Provinces of Japan

Before the modern prefecture system was established, the land of Japan was divided into tens of kuni (国, countries). The English-language term provinces is used to encompass all of these units. Each province was divided into gun earlier kōri (郡, counties).

The provinces were originally established as both administrative units and geographic regions. In the late Muromachi period however, their function as administrative units was effectively and gradually supplanted by each domains of sengoku-daimyo. Under the rule of Toyotomi Hideyoshi, the provinces as administrative units were totally replaced with daimyos' fiefs. In the Edo period, the fiefs became known as han. The provinces remained as a geographical units and people referred often a certain place with a couple of province and han.

At the Meiji restoration, the han were legitimized as administrative units but quickly replaced by fu (urban prefectures) and ken (rural prefectures). Provinces as part of the address system, meanwhile, were not abolished but, on the contrary, augumented. As of 1871, the number of prefectures was 304, while the number of provinces was 68, not including Hokkaido and Ryukyu Province. The boundaries between the many prefectures were not only very complicated, but also did not match those of the provinces. Prefectures were gradually merged to reduce the number to 37 by 1881; a few were then divided to give a total by 1885 of 45. Adding Hokkaido and Okinawa produces the current total of 47 prefectures.

To date, no official order has been issued abolishing provinces. Provinces are nonetheless today considered obsolete. However, their names are still widely used as parts of natural feature names, company names, and brands. In the early 2000s, the governor of Nagano Prefecture proposed the renaming of his prefecture as "Shinshu" (a name derived from Shinano Province).

Provinces are classified into kinai (within the capital), and seven or eight do (routes, or circuits). Note that, however, do in this context should not be confused with modern traffic lines such as Tokaido from Tokyo to Kyoto or Kobe. Also, Hokkaido in this context should not be confused with Hokkaido Prefecture, although these two overlap geographically.


Early eighth century

  • Kinai 畿内 (
    • Yamato 大和国 (then imperial seat) (written as 倭国 in ancient times until the reign of Genmei Tennō, who established Japan's first permanent capital at Nara, which is located within this province, in 710 CE)
    • Kawachi 河内国
    • Settsu 摂津国
    • Yamashiro 山城国 (formerly also written as 山背国 or 山代国; this is the province in which Kyoto is located)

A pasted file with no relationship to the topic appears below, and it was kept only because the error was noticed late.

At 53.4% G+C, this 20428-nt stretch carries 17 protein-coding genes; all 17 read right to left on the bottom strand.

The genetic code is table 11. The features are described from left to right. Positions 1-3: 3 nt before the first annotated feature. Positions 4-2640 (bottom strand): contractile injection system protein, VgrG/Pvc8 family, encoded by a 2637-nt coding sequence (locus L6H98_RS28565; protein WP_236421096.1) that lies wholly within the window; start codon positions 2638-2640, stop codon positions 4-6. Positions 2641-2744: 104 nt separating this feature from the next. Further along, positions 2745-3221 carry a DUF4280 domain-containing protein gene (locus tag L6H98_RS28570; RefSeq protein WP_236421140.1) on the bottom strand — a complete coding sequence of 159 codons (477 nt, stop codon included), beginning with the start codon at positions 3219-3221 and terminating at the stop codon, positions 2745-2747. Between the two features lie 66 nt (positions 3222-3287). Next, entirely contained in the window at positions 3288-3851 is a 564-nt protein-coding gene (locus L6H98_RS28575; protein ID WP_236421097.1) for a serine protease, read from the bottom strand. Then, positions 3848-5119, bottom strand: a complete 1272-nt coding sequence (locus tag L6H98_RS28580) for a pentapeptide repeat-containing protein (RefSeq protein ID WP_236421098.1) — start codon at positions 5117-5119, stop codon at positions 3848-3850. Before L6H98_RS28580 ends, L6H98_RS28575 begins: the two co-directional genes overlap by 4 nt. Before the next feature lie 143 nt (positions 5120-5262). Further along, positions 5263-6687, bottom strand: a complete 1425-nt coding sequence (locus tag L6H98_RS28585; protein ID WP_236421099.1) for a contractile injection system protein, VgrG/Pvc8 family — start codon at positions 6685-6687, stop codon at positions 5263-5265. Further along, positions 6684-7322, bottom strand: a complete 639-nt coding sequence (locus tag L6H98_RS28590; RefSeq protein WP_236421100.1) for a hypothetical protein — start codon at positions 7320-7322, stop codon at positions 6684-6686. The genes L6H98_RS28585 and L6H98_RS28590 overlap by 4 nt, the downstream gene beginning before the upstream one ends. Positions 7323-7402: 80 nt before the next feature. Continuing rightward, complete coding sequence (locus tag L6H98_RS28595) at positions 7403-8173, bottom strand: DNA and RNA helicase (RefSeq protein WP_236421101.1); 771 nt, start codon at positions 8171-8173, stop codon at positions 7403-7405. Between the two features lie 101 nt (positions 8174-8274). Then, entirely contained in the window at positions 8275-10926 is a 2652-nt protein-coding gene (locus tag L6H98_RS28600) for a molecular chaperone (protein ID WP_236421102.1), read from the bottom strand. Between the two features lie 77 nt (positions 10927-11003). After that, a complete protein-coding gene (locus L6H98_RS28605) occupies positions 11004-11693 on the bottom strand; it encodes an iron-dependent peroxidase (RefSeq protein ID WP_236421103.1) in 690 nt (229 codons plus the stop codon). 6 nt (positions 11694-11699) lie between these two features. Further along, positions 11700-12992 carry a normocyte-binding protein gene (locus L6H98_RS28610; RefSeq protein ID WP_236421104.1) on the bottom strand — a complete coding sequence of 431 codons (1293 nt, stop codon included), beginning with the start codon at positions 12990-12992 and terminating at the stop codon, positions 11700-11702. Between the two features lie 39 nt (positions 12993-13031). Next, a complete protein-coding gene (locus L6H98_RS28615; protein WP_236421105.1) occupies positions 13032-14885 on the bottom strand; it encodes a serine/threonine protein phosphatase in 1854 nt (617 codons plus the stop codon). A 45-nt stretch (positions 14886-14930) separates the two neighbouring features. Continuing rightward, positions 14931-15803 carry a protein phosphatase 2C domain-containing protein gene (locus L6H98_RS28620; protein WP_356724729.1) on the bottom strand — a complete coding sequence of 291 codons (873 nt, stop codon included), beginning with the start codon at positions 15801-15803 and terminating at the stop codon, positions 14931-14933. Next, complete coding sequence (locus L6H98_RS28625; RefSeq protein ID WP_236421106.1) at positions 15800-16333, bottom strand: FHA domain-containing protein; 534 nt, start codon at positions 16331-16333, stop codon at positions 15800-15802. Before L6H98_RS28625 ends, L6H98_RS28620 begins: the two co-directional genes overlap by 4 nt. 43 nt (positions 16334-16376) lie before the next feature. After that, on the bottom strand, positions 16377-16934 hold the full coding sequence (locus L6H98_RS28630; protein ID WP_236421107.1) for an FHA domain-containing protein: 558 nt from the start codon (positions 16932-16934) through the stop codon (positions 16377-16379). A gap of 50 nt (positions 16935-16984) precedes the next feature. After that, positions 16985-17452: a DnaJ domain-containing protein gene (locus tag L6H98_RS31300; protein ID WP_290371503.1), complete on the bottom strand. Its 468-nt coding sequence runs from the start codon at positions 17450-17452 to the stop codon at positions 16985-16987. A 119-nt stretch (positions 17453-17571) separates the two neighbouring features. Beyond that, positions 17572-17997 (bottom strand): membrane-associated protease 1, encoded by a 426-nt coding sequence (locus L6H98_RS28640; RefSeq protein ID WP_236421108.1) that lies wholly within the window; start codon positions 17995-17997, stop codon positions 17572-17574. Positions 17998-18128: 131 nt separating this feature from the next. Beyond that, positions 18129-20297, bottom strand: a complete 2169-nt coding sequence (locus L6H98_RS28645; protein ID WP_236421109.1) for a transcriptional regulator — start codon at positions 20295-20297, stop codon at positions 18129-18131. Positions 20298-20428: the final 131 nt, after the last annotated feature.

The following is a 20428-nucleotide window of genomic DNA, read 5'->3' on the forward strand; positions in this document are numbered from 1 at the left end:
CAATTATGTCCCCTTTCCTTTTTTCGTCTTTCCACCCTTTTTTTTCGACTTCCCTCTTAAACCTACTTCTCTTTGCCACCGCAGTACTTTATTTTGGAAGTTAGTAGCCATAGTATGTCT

• Tosando 東山道 (East-Mountain-Route)
  • Tokaido 東海道 (East-Sea-Route)
    • Iga 伊賀国
    • Ise 伊勢国
    • Shima 志摩国
    • Owari 尾張国
    • Mikawa 三河国
    • Totomi 遠江国 (literally "Far Freshwater Sea," see Lake Hamanako)
    • Suruga 駿河国
    • Izu 伊豆国
    • Kai 甲斐国
    • Sagami 相模国
    • Kazusa 上総国 (literally "Upper Fusa," part of ancient Fusa Province)
    • Shimo-Usa 下総国 (literally "Lower Fusa," part of ancient Fusa Province)
    • Hitachi 常陸国 (literally "Sun-Rise," i.e. /hi-tachi/, implying the east end, but the Chinese characters used to write the name actually mean "Always-Land," i.e. /hita-chi/)
  • Hokurikudo 北陸道 (North-Land-Route)
  • San'indo 山陰道 (Mountain-Back-Route)
    • Tamba 丹波国
    • Tajima 但馬国
    • Inaba 因幡国
    • Hoki 伯耆国
    • Izumo 出雲国
    • Iwami 石見国
    • Oki 隠岐国 (a group of several islands in the Sea of Japan north of Shimane Prefecture)
  • San'yodo 山陽道 (Mountain-Front-Route)
  • Nankaido 南海道 (South-Sea-Route)
    • Kii 紀伊国 (also called Ki)
    • Awaji 淡路国 (literally Path to Awa Province; the largest island in the Seto Inland Sea, located between the Kii Peninsula of Honshu to the east and the island of Shikoku to the west)
    • Awa 阿波国
    • Sanuki 讃岐国
    • Iyo 伊予国
    • Tosa 土佐国
  • Saikaido 西海道 (West-Sea-Route)

Early ninth century to Meiji restoration

After Meiji restoration (1868)

Some brief periods

    • Chichibu (some time before 645, merged into Musashi)
    • Aizu (some time before 645, merged into Mutsu)
    • Ho (some time before 645, merged into Mikawa)
    • Shinaga (some time before 645, merged into Sagami)
    • Izumi Gen (circa 716 to circa 738, divided from Kawachi)
    • Yoshino Gen (circa 716 to circa 738, divided from Yamato)
    • Suwa (circa 721 to circa 738, divided from Shinano)
    • Iwaki (circa 718 to circa 724, divided from Mutsu)
    • Iwase (circa 718 to circa 724, divided from Mutsu)


These province names are considered to be mainly of historical interest; however, there is no record that these names were ever officially abolished.

See also

Detailed maps of the provinces at different times can be found at:

Template:Japan Old Provinceja:令制国一覧 zh:日本令制國列表


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